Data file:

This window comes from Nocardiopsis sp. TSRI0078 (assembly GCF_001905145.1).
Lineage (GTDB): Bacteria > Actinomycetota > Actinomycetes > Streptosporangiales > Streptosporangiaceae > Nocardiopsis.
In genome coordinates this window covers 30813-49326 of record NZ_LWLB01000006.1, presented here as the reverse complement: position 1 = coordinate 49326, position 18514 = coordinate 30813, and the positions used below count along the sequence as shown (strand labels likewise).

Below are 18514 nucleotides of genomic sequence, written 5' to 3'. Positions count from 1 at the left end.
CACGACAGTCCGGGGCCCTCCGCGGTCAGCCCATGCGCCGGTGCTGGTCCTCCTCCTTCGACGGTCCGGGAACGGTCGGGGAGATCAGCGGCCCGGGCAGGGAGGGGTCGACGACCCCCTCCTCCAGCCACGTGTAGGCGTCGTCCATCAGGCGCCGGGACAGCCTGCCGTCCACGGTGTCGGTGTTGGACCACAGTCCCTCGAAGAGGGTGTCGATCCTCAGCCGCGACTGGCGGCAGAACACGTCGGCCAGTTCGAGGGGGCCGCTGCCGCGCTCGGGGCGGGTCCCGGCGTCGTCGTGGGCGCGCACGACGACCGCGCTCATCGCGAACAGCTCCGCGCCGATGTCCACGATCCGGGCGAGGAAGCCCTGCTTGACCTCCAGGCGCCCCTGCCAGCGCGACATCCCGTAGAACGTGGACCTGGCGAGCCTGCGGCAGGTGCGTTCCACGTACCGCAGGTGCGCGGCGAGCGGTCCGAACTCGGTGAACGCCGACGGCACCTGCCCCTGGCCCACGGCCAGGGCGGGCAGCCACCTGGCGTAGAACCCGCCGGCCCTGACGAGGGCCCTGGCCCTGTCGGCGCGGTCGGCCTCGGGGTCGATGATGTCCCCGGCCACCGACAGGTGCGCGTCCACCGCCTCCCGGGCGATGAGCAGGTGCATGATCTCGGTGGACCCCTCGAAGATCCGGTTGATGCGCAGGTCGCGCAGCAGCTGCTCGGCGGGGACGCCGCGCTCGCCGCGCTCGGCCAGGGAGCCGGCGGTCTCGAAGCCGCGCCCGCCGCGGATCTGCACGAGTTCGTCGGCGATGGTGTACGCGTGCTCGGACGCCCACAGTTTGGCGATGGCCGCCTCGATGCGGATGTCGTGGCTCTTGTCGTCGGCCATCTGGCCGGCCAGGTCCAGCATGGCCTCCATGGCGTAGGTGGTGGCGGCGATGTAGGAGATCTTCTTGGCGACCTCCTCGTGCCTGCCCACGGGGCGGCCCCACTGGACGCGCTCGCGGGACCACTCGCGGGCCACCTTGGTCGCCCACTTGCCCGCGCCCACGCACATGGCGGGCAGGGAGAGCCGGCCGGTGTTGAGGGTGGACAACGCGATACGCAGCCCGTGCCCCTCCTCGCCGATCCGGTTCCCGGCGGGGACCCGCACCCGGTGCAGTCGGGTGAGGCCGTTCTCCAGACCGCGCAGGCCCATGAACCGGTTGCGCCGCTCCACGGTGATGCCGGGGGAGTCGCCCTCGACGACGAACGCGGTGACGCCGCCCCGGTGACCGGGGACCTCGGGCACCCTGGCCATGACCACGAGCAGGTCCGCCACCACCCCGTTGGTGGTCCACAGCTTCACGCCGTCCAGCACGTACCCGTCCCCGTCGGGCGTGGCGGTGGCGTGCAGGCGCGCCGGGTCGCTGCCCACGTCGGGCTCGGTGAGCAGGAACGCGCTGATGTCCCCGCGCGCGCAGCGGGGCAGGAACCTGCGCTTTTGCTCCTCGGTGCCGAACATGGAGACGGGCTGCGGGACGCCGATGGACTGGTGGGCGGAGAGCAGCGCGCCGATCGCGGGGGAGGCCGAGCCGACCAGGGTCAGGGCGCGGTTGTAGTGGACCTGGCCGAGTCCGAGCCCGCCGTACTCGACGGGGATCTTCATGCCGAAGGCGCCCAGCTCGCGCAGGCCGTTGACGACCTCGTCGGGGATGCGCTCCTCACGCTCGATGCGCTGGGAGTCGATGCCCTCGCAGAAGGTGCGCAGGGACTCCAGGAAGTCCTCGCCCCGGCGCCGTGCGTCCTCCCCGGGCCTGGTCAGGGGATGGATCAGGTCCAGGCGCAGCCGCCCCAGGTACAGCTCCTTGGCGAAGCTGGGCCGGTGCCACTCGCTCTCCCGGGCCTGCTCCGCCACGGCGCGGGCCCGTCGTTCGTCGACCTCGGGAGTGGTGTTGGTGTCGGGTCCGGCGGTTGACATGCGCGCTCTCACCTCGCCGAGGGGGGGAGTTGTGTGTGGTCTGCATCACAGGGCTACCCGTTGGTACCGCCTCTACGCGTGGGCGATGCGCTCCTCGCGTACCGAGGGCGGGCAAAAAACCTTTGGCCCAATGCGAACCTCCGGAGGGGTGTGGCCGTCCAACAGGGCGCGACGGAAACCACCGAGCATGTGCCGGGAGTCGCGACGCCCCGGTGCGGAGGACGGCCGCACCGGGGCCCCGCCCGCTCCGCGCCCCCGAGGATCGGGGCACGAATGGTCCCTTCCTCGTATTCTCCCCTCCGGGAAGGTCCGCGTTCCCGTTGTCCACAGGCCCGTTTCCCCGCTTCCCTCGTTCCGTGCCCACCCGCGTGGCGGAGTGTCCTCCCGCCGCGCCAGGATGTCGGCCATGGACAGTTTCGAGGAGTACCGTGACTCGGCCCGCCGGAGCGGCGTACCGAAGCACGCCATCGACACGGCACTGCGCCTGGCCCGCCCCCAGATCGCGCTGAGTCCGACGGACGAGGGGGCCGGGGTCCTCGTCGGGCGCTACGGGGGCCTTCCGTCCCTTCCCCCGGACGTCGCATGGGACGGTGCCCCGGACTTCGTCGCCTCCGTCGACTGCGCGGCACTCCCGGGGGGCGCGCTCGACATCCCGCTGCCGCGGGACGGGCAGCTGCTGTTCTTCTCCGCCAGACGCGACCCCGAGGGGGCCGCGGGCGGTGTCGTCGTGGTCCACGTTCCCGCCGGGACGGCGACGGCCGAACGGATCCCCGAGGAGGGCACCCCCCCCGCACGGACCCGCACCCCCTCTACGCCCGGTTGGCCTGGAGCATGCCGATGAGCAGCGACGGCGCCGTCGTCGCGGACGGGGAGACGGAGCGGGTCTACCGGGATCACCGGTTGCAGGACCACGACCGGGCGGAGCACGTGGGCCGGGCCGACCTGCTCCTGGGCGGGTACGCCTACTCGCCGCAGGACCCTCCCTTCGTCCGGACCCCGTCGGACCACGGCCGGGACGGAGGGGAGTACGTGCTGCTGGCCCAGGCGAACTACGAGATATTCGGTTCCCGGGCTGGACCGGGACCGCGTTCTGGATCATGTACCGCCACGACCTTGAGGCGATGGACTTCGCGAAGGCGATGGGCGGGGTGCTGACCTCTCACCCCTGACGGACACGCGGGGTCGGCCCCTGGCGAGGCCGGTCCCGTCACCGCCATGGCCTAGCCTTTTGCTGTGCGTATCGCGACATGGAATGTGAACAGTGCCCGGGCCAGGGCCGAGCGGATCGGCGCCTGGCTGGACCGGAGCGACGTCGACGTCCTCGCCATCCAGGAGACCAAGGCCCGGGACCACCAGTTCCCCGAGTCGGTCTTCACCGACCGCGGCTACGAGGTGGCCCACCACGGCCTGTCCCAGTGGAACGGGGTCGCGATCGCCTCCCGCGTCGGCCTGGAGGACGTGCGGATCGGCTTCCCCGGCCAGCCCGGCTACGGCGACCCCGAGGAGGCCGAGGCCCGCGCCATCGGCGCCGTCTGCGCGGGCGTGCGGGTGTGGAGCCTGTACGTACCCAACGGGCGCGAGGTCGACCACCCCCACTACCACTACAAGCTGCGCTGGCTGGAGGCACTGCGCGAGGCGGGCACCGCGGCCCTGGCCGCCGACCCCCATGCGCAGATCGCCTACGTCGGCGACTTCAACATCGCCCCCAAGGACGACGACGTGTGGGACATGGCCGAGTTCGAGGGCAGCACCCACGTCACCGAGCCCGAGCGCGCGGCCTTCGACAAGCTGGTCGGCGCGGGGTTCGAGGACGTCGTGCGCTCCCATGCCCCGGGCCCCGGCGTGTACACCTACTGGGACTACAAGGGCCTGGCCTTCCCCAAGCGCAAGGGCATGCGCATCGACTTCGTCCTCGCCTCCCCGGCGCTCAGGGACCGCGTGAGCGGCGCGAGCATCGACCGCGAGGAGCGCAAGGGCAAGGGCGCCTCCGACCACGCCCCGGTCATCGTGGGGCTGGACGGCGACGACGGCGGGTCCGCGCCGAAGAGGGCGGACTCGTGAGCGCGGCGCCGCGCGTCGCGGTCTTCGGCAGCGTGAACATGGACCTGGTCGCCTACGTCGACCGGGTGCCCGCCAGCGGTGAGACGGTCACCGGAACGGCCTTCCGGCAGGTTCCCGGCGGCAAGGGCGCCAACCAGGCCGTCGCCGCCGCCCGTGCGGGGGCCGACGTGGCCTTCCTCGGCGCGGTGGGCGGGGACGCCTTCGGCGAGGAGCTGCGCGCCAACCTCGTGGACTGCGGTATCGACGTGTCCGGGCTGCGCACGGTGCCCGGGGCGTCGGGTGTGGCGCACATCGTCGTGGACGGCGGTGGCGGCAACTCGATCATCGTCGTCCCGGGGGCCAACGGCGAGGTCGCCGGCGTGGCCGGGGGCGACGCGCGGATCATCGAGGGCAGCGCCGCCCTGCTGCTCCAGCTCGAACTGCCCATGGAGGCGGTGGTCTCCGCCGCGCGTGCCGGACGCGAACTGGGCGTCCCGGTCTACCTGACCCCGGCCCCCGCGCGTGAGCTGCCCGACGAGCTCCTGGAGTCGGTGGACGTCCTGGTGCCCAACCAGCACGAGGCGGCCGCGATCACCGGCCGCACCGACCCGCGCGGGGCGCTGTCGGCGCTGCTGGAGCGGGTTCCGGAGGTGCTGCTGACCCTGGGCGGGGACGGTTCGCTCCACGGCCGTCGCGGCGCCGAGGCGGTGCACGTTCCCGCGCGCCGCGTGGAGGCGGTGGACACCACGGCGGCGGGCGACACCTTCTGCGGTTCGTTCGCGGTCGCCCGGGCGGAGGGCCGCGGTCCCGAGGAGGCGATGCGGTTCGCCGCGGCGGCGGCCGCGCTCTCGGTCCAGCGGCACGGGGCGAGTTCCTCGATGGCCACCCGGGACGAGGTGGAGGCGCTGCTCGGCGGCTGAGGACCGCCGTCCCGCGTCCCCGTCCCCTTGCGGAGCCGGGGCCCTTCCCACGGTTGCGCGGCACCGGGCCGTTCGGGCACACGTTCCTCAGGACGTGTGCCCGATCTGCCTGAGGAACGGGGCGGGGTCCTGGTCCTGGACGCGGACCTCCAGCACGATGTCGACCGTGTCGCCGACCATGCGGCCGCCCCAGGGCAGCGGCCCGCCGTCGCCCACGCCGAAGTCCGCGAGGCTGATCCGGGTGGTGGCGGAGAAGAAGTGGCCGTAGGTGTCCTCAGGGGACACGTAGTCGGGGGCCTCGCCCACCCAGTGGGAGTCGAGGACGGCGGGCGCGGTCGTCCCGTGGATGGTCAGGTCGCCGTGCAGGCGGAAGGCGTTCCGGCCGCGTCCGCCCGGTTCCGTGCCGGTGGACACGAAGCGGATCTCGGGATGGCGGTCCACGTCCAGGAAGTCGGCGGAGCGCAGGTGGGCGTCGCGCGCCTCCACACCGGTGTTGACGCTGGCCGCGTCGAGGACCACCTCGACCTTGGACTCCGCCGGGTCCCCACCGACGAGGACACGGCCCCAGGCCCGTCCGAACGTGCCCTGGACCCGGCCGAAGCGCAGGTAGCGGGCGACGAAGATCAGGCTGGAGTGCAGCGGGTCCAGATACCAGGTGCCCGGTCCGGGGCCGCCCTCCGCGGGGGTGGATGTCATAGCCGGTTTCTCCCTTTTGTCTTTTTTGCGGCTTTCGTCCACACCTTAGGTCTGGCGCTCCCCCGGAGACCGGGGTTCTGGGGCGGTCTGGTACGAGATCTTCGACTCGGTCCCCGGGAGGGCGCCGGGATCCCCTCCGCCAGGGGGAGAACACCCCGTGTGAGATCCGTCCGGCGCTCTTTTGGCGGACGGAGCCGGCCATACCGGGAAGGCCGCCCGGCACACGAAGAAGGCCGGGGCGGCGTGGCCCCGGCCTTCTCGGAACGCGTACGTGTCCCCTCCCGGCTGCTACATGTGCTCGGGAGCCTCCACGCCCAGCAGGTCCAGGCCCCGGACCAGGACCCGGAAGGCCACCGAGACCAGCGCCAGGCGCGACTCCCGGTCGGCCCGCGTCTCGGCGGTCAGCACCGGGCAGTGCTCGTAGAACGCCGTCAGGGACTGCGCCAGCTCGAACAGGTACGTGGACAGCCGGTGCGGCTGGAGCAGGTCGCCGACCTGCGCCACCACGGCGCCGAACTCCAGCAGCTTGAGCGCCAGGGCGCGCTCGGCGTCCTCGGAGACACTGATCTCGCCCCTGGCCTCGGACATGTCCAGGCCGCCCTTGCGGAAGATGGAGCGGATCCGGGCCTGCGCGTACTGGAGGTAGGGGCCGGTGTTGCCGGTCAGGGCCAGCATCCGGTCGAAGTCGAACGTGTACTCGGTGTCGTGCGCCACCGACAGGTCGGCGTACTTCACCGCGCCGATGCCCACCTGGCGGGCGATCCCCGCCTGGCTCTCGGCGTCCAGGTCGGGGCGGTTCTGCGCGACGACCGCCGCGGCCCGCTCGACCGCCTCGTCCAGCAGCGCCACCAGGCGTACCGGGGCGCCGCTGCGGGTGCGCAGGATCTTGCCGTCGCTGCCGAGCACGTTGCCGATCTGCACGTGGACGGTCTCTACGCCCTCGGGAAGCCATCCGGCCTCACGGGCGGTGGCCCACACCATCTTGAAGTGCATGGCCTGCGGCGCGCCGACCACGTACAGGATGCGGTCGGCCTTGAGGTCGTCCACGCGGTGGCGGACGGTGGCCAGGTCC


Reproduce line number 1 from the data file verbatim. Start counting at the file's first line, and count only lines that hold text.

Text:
This window comes from Nocardiopsis sp. TSRI0078 (assembly GCF_001905145.1).